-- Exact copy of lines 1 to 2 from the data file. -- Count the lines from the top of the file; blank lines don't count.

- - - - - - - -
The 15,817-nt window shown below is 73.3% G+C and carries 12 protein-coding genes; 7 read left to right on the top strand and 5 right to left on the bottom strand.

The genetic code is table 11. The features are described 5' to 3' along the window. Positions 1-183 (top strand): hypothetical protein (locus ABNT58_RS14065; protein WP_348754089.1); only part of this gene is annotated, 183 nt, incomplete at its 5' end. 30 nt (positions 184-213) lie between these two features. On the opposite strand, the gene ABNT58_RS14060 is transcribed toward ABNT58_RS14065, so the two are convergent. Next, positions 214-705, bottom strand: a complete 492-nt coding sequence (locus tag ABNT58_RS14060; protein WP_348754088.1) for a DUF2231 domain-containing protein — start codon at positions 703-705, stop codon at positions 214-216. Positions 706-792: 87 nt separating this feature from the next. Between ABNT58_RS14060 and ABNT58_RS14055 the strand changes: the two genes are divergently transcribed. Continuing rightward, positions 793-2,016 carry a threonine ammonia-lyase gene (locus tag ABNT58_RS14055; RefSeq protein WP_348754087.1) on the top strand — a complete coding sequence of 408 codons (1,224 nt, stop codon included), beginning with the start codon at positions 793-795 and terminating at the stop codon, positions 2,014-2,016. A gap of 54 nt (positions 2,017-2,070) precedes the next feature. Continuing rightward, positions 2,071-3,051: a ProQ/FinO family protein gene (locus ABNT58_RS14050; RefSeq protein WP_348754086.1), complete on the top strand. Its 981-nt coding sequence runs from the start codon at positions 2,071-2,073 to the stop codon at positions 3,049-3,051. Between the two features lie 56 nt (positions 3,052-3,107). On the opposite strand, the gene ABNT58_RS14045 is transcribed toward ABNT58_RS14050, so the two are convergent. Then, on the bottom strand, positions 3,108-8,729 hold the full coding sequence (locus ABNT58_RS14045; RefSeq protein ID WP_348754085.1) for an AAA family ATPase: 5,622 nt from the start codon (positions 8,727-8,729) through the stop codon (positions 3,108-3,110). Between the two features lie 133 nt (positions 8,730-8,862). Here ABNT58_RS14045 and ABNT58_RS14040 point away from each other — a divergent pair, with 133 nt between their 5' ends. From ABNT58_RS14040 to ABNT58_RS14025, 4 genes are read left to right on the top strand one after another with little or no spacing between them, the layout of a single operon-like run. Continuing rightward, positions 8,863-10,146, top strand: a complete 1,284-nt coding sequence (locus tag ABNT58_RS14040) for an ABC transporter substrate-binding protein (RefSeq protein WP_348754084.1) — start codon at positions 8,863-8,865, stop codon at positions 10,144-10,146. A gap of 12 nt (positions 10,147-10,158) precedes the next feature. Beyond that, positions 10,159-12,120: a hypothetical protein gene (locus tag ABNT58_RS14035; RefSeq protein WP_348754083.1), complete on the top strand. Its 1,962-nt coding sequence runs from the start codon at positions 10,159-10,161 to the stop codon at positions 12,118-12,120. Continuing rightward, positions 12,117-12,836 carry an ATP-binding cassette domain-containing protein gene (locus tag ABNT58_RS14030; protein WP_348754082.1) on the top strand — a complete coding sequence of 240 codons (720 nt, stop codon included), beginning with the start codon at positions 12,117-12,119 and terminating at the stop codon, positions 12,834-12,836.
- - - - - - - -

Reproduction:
The 15,817-nt window shown below is 73.3% G+C and carries 12 protein-coding genes; 7 read left to right on the top strand and 5 right to left on the bottom strand.

The genetic code is table 11. The features are described 5' to 3' along the window. Positions 1-183 (top strand): hypothetical protein (locus ABNT58_RS14065; protein WP_348754089.1); only part of this gene is annotated, 183 nt, incomplete at its 5' end. 30 nt (positions 184-213) lie between these two features. On the opposite strand, the gene ABNT58_RS14060 is transcribed toward ABNT58_RS14065, so the two are convergent. Next, positions 214-705, bottom strand: a complete 492-nt coding sequence (locus tag ABNT58_RS14060; protein WP_348754088.1) for a DUF2231 domain-containing protein — start codon at positions 703-705, stop codon at positions 214-216. Positions 706-792: 87 nt separating this feature from the next. Between ABNT58_RS14060 and ABNT58_RS14055 the strand changes: the two genes are divergently transcribed. Continuing rightward, positions 793-2,016 carry a threonine ammonia-lyase gene (locus tag ABNT58_RS14055; RefSeq protein WP_348754087.1) on the top strand — a complete coding sequence of 408 codons (1,224 nt, stop codon included), beginning with the start codon at positions 793-795 and terminating at the stop codon, positions 2,014-2,016. A gap of 54 nt (positions 2,017-2,070) precedes the next feature. Continuing rightward, positions 2,071-3,051: a ProQ/FinO family protein gene (locus ABNT58_RS14050; RefSeq protein WP_348754086.1), complete on the top strand. Its 981-nt coding sequence runs from the start codon at positions 2,071-2,073 to the stop codon at positions 3,049-3,051. Between the two features lie 56 nt (positions 3,052-3,107). On the opposite strand, the gene ABNT58_RS14045 is transcribed toward ABNT58_RS14050, so the two are convergent. Then, on the bottom strand, positions 3,108-8,729 hold the full coding sequence (locus ABNT58_RS14045; RefSeq protein ID WP_348754085.1) for an AAA family ATPase: 5,622 nt from the start codon (positions 8,727-8,729) through the stop codon (positions 3,108-3,110). Between the two features lie 133 nt (positions 8,730-8,862). Here ABNT58_RS14045 and ABNT58_RS14040 point away from each other — a divergent pair, with 133 nt between their 5' ends. From ABNT58_RS14040 to ABNT58_RS14025, 4 genes are read left to right on the top strand one after another with little or no spacing between them, the layout of a single operon-like run. Continuing rightward, positions 8,863-10,146, top strand: a complete 1,284-nt coding sequence (locus tag ABNT58_RS14040) for an ABC transporter substrate-binding protein (RefSeq protein WP_348754084.1) — start codon at positions 8,863-8,865, stop codon at positions 10,144-10,146. A gap of 12 nt (positions 10,147-10,158) precedes the next feature. Beyond that, positions 10,159-12,120: a hypothetical protein gene (locus tag ABNT58_RS14035; RefSeq protein WP_348754083.1), complete on the top strand. Its 1,962-nt coding sequence runs from the start codon at positions 10,159-10,161 to the stop codon at positions 12,118-12,120. Continuing rightward, positions 12,117-12,836 carry an ATP-binding cassette domain-containing protein gene (locus tag ABNT58_RS14030; protein WP_348754082.1) on the top strand — a complete coding sequence of 240 codons (720 nt, stop codon included), beginning with the start codon at positions 12,117-12,119 and terminating at the stop codon, positions 12,834-12,836.